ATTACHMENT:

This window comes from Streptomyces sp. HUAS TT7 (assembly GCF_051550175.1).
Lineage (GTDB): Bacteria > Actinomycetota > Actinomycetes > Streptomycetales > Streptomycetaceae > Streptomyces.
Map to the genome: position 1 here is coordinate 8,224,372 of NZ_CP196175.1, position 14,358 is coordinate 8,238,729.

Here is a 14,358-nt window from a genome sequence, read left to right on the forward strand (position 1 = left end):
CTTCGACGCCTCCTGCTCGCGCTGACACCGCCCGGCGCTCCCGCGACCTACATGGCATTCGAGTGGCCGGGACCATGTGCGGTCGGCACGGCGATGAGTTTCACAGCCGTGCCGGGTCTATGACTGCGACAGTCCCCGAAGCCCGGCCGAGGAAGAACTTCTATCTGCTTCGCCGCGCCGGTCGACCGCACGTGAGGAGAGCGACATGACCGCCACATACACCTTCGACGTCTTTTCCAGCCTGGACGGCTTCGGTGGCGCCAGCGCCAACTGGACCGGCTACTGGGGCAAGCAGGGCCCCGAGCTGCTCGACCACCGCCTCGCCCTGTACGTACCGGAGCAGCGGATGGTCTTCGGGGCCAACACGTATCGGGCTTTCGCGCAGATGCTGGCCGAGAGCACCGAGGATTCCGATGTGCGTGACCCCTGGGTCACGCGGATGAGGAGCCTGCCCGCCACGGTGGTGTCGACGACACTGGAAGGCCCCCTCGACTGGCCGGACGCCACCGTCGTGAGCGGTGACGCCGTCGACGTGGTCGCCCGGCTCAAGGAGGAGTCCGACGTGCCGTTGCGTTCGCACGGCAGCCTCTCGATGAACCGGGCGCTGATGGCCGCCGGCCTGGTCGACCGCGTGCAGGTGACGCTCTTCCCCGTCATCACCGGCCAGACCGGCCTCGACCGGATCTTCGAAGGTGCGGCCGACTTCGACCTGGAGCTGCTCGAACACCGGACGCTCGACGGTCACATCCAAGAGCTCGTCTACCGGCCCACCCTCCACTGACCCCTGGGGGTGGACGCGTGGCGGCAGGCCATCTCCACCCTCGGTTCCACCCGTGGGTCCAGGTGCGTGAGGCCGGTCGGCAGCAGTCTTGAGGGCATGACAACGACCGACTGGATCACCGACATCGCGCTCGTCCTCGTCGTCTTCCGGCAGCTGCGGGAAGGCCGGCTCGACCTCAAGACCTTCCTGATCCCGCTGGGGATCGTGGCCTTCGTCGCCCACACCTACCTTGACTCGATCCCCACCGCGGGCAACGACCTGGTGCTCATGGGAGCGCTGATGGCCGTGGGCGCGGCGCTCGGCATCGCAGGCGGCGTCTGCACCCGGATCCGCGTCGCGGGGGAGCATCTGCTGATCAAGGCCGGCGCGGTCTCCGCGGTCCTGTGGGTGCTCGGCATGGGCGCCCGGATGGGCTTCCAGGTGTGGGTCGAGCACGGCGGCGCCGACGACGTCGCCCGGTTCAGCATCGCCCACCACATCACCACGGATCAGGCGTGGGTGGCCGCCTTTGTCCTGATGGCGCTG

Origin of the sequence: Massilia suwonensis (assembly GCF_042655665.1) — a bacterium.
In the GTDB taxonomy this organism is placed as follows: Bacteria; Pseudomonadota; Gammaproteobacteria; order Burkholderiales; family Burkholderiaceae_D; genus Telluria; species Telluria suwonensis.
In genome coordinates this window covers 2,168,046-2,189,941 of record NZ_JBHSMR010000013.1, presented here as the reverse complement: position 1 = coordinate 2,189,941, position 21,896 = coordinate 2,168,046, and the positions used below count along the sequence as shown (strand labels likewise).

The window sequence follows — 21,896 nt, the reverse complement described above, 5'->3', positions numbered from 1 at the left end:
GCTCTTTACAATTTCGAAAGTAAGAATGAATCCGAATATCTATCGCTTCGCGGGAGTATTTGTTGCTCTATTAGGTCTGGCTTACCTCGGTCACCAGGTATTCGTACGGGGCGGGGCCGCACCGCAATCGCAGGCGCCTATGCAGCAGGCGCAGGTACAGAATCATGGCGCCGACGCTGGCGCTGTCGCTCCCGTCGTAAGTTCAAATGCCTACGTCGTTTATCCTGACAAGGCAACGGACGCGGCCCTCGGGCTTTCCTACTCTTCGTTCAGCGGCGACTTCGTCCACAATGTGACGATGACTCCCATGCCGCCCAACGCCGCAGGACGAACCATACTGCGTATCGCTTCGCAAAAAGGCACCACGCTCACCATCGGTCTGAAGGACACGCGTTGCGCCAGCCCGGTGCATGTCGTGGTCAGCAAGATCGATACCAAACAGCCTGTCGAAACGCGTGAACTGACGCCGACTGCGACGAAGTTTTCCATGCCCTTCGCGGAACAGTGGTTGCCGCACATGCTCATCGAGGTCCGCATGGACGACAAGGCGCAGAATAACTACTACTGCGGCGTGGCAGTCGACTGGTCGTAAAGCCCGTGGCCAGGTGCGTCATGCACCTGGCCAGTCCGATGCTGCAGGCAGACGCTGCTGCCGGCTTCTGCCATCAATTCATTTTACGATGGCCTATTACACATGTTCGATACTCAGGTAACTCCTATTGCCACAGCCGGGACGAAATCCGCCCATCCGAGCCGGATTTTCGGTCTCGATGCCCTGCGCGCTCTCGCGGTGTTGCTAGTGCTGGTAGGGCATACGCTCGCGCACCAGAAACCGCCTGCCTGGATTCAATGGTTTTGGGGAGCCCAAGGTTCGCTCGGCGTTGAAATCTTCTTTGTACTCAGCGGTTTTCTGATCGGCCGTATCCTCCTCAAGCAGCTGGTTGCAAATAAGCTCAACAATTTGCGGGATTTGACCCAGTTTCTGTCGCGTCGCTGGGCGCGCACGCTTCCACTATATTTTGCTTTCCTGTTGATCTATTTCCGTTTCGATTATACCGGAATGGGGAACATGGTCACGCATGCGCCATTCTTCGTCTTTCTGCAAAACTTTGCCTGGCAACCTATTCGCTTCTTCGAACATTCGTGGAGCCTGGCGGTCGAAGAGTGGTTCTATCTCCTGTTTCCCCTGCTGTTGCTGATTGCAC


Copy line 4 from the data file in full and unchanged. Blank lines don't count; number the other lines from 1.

Here is a 14,358-nt window from a genome sequence, read left to right on the forward strand (position 1 = left end):